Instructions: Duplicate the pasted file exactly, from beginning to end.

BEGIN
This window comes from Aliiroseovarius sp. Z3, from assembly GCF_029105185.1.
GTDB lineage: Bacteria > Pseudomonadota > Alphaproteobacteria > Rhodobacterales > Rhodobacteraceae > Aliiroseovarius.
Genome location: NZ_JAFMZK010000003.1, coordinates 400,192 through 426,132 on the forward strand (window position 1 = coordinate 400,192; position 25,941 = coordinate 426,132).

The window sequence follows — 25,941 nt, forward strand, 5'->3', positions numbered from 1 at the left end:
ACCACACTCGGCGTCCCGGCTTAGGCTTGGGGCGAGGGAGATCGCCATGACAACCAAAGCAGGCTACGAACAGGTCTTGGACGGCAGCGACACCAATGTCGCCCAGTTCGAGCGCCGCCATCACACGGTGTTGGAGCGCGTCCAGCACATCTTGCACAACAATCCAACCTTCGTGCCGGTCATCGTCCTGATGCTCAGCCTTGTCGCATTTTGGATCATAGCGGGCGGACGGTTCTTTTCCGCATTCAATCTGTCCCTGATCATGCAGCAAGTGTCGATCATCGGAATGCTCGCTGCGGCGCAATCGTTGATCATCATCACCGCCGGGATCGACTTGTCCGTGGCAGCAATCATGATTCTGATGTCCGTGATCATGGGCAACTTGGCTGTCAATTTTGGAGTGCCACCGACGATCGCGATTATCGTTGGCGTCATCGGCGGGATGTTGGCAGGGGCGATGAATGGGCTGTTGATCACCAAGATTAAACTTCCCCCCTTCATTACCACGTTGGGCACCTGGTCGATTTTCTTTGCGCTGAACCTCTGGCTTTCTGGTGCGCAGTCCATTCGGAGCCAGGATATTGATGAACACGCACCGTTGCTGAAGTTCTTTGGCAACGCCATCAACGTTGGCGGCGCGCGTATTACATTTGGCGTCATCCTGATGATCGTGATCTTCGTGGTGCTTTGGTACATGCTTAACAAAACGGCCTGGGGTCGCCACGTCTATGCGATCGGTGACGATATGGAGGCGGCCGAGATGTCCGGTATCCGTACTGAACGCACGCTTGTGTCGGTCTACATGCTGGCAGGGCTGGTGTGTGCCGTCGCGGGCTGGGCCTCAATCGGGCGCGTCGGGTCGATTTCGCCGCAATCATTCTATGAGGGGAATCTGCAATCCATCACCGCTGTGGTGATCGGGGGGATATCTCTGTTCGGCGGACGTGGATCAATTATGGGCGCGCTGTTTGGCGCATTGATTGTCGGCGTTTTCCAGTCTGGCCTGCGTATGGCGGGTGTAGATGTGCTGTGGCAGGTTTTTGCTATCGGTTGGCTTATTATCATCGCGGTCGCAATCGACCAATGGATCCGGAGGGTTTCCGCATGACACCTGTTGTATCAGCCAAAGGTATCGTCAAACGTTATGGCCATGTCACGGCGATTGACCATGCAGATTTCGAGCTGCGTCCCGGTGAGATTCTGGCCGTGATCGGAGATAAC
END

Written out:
This window comes from Aliiroseovarius sp. Z3, from assembly GCF_029105185.1.
GTDB lineage: Bacteria > Pseudomonadota > Alphaproteobacteria > Rhodobacterales > Rhodobacteraceae > Aliiroseovarius.
Genome location: NZ_JAFMZK010000003.1, coordinates 400,192 through 426,132 on the forward strand (window position 1 = coordinate 400,192; position 25,941 = coordinate 426,132).

The window sequence follows — 25,941 nt, forward strand, 5'->3', positions numbered from 1 at the left end:
ACCACACTCGGCGTCCCGGCTTAGGCTTGGGGCGAGGGAGATCGCCATGACAACCAAAGCAGGCTACGAACAGGTCTTGGACGGCAGCGACACCAATGTCGCCCAGTTCGAGCGCCGCCATCACACGGTGTTGGAGCGCGTCCAGCACATCTTGCACAACAATCCAACCTTCGTGCCGGTCATCGTCCTGATGCTCAGCCTTGTCGCATTTTGGATCATAGCGGGCGGACGGTTCTTTTCCGCATTCAATCTGTCCCTGATCATGCAGCAAGTGTCGATCATCGGAATGCTCGCTGCGGCGCAATCGTTGATCATCATCACCGCCGGGATCGACTTGTCCGTGGCAGCAATCATGATTCTGATGTCCGTGATCATGGGCAACTTGGCTGTCAATTTTGGAGTGCCACCGACGATCGCGATTATCGTTGGCGTCATCGGCGGGATGTTGGCAGGGGCGATGAATGGGCTGTTGATCACCAAGATTAAACTTCCCCCCTTCATTACCACGTTGGGCACCTGGTCGATTTTCTTTGCGCTGAACCTCTGGCTTTCTGGTGCGCAGTCCATTCGGAGCCAGGATATTGATGAACACGCACCGTTGCTGAAGTTCTTTGGCAACGCCATCAACGTTGGCGGCGCGCGTATTACATTTGGCGTCATCCTGATGATCGTGATCTTCGTGGTGCTTTGGTACATGCTTAACAAAACGGCCTGGGGTCGCCACGTCTATGCGATCGGTGACGATATGGAGGCGGCCGAGATGTCCGGTATCCGTACTGAACGCACGCTTGTGTCGGTCTACATGCTGGCAGGGCTGGTGTGTGCCGTCGCGGGCTGGGCCTCAATCGGGCGCGTCGGGTCGATTTCGCCGCAATCATTCTATGAGGGGAATCTGCAATCCATCACCGCTGTGGTGATCGGGGGGATATCTCTGTTCGGCGGACGTGGATCAATTATGGGCGCGCTGTTTGGCGCATTGATTGTCGGCGTTTTCCAGTCTGGCCTGCGTATGGCGGGTGTAGATGTGCTGTGGCAGGTTTTTGCTATCGGTTGGCTTATTATCATCGCGGTCGCAATCGACCAATGGATCCGGAGGGTTTCCGCATGACACCTGTTGTATCAGCCAAAGGTATCGTCAAACGTTATGGCCATGTCACGGCGATTGACCATGCAGATTTCGAGCTGCGTCCCGGTGAGATTCTGGCCGTGATCGGAGATAAC